The next step is to shake that pen like crazy. You’ll hear a metal ball in there, like a can of spray paint. Don’t skimp on this part. Shake it for at least a minute and get the paint mixed up well, especially if it’s a bit chilly.
Once the paint is mixed up nicely, take the pen and dab it on some paper. You’ll get a sense of how it feels and how much paint comes out with each dab. If it’s not coming out well, you can unscrew the cap and let some air in, which helps, like getting air in a bottle of ketchup.
Then slowly dab the paint pen in the scratch in little bitty dots (yes, kind of like Van Gogh did!). If it’s more of a round shaped nick, start on the edges and work your way to the center. Don’t overdo it. The first coat of paint will probably not match. You have primer below the paint surface. Just keep dabbing until it’s filled in and it looks like you want it to look. Again, this will never be 100% perfect as if the scratch wasn’t there. But at the very least, you’re protecting the paint job and your bike from further damage.
Now if the scratch is down to the ABS or metal, you’ll most likely have to use the brush, wet sand, and polish. It’s not hard, but you have to be extra careful so you don’t make things worse. Depending on the severity of the scratch, you can choose to use the ballpoint or the brush. Start with one coat and put another on until the color is as good as it’s going to get. Be sure and don’t drag the paint with the ballpoint. This can introduce tiny air bubbles.
Once you’re done with the paint pen, be sure and clean the tip with paint thinner on a rag. You’ll be happy you did this the next time you need to use the paint pen.
The next step in repairing a deeper scratch is to use wet sandpaper with a super fine grit, like 2,000. Gently go over the scratch you just filled in in a circular motion, not back and forth. Once it’s smooth, dry it off and polish it with a dual-action polish. We recommend “The Last Coat”, which is a compound glaze. It removes light scratches and then breaks down to a polish. It protects the metal, as well as any other damage you could get on a cracked, painted edge.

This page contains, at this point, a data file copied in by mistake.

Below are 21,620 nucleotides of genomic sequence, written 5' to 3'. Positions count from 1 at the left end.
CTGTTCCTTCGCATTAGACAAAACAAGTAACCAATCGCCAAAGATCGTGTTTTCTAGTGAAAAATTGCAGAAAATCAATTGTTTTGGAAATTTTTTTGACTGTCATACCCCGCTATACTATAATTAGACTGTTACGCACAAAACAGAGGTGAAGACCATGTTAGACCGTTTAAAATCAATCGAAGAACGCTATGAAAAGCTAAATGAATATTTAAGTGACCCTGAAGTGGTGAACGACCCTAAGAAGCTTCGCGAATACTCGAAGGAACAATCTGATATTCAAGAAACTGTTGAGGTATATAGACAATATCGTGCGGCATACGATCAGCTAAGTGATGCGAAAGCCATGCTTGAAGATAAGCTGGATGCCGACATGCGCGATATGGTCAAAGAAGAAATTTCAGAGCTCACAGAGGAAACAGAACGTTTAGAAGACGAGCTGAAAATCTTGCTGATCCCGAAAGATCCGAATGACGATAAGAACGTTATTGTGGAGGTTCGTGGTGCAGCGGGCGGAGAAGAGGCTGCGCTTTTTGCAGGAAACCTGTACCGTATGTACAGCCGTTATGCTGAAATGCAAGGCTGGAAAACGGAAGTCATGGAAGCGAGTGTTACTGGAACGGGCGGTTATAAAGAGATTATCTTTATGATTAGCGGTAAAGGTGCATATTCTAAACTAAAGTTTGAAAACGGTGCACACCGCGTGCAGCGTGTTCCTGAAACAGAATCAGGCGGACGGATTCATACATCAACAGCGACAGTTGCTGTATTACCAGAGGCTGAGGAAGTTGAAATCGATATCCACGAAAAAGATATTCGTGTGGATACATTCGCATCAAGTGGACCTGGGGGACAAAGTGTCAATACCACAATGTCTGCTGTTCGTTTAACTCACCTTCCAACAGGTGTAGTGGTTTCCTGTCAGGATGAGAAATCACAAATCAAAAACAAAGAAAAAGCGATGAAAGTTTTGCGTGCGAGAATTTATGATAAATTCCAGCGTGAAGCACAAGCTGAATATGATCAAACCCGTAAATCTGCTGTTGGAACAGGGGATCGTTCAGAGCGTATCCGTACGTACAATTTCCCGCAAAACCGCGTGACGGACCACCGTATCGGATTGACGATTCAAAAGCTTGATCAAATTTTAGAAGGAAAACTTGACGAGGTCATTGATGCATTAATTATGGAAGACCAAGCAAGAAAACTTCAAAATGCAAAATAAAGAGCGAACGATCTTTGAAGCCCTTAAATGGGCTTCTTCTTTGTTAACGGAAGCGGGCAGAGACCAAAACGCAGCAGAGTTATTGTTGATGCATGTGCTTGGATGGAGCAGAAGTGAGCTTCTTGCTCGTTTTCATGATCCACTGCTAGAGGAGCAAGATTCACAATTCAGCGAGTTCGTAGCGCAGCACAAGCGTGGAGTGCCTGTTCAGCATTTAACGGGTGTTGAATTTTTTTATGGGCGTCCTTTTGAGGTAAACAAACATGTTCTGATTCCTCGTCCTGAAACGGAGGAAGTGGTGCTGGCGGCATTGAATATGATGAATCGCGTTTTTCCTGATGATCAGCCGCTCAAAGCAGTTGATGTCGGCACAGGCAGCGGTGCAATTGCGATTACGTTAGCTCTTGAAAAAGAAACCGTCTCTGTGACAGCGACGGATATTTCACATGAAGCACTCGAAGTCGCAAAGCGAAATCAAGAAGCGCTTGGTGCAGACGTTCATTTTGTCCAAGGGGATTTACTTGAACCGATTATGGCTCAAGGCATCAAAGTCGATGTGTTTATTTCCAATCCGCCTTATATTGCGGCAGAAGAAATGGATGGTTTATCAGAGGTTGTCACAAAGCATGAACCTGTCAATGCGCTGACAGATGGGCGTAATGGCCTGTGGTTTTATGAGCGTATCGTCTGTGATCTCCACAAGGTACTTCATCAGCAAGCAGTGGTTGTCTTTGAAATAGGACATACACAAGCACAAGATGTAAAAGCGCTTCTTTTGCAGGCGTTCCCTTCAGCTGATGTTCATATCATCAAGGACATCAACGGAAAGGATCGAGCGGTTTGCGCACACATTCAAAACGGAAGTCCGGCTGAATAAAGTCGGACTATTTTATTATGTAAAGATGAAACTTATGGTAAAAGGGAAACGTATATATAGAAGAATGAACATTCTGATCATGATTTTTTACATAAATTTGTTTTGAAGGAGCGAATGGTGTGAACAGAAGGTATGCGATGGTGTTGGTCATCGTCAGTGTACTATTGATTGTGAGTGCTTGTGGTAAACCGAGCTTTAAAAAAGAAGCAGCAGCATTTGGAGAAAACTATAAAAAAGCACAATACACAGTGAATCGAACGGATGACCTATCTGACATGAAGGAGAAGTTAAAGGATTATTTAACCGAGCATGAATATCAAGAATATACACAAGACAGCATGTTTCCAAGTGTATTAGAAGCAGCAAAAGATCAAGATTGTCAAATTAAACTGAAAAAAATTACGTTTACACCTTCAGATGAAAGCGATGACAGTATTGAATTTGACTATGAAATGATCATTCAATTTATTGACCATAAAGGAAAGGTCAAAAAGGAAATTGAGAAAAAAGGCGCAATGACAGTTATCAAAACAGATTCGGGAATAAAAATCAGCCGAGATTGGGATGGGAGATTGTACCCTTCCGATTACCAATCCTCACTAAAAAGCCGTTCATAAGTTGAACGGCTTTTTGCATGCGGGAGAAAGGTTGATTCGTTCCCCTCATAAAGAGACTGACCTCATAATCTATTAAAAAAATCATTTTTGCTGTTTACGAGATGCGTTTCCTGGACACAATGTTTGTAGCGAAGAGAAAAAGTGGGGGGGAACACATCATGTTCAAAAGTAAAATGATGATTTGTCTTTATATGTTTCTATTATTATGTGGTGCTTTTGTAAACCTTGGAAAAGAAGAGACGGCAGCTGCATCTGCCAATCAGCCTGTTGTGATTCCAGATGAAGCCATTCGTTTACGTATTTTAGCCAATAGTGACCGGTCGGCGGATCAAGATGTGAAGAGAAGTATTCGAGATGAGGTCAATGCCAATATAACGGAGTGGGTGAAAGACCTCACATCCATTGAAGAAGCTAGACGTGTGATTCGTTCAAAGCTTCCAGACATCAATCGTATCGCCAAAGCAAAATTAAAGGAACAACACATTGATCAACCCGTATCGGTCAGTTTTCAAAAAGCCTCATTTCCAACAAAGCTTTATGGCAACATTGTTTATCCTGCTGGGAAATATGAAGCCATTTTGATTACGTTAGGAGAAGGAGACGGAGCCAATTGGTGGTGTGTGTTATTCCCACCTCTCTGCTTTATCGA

You can also do a wet sand and polish on a lighter scratch. But if you’re uncomfortable with the wet sanding, it’s all good. At least you’re protecting your bike from rust and from more paint flaking off.
What about clear coat?
Some aftermarket paint companies sell you the paint with a clear coat that also “needs” to be applied. Clear coat isn’t necessary for most touch up projects and can also make the repair job stand out. Again, we prefer a compound glaze, which you will only use on deeper gashes that go down to the metal or ABS.
We recommend you get one of our touch up paint pens and experiment with a small nick that’s not in plain sight. You’ll be amazed at how good you get with it in no time. For some hands-on training, watch Steve the service technician apply Amber Whiskey from a touch up paint pen to a couple of nicks on his own bike.
Get your touch up paint pen today!